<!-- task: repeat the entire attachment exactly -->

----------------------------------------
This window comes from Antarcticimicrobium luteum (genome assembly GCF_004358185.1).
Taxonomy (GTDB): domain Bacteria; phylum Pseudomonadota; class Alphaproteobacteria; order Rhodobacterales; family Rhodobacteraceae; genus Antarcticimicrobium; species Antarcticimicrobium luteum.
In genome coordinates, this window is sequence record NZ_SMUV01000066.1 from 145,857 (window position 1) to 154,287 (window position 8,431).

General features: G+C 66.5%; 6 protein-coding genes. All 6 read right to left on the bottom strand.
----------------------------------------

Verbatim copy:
This window comes from Antarcticimicrobium luteum (genome assembly GCF_004358185.1).
Taxonomy (GTDB): domain Bacteria; phylum Pseudomonadota; class Alphaproteobacteria; order Rhodobacterales; family Rhodobacteraceae; genus Antarcticimicrobium; species Antarcticimicrobium luteum.
In genome coordinates, this window is sequence record NZ_SMUV01000066.1 from 145,857 (window position 1) to 154,287 (window position 8,431).

General features: G+C 66.5%; 6 protein-coding genes. All 6 read right to left on the bottom strand.